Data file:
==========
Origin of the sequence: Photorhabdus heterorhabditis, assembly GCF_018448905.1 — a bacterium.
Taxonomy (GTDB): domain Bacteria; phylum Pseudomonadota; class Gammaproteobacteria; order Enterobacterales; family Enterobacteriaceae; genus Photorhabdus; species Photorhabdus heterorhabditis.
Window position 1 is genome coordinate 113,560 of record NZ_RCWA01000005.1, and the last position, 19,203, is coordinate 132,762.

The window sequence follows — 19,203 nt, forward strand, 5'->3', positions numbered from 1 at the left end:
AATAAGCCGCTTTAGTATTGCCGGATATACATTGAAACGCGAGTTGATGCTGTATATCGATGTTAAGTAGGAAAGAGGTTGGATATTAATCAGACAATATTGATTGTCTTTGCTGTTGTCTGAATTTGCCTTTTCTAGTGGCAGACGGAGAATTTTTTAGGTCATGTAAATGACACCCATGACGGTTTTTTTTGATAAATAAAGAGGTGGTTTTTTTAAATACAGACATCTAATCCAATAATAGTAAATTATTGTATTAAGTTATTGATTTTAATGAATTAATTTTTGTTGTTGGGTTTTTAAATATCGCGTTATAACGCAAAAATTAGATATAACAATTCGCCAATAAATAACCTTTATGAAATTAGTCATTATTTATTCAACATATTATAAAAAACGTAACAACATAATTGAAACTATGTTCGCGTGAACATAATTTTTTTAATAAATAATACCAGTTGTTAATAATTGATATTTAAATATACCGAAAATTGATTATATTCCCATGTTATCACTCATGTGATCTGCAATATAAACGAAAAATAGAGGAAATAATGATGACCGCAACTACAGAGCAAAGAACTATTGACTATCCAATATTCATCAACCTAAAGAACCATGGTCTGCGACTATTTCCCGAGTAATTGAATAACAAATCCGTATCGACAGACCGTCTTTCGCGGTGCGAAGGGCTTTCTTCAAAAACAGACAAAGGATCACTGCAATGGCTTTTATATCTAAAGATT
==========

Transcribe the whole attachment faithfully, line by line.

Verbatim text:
Origin of the sequence: Photorhabdus heterorhabditis, assembly GCF_018448905.1 — a bacterium.
Taxonomy (GTDB): domain Bacteria; phylum Pseudomonadota; class Gammaproteobacteria; order Enterobacterales; family Enterobacteriaceae; genus Photorhabdus; species Photorhabdus heterorhabditis.
Window position 1 is genome coordinate 113,560 of record NZ_RCWA01000005.1, and the last position, 19,203, is coordinate 132,762.

The window sequence follows — 19,203 nt, forward strand, 5'->3', positions numbered from 1 at the left end:
AATAAGCCGCTTTAGTATTGCCGGATATACATTGAAACGCGAGTTGATGCTGTATATCGATGTTAAGTAGGAAAGAGGTTGGATATTAATCAGACAATATTGATTGTCTTTGCTGTTGTCTGAATTTGCCTTTTCTAGTGGCAGACGGAGAATTTTTTAGGTCATGTAAATGACACCCATGACGGTTTTTTTTGATAAATAAAGAGGTGGTTTTTTTAAATACAGACATCTAATCCAATAATAGTAAATTATTGTATTAAGTTATTGATTTTAATGAATTAATTTTTGTTGTTGGGTTTTTAAATATCGCGTTATAACGCAAAAATTAGATATAACAATTCGCCAATAAATAACCTTTATGAAATTAGTCATTATTTATTCAACATATTATAAAAAACGTAACAACATAATTGAAACTATGTTCGCGTGAACATAATTTTTTTAATAAATAATACCAGTTGTTAATAATTGATATTTAAATATACCGAAAATTGATTATATTCCCATGTTATCACTCATGTGATCTGCAATATAAACGAAAAATAGAGGAAATAATGATGACCGCAACTACAGAGCAAAGAACTATTGACTATCCAATATTCATCAACCTAAAGAACCATGGTCTGCGACTATTTCCCGAGTAATTGAATAACAAATCCGTATCGACAGACCGTCTTTCGCGGTGCGAAGGGCTTTCTTCAAAAACAGACAAAGGATCACTGCAATGGCTTTTATATCTAAAGATT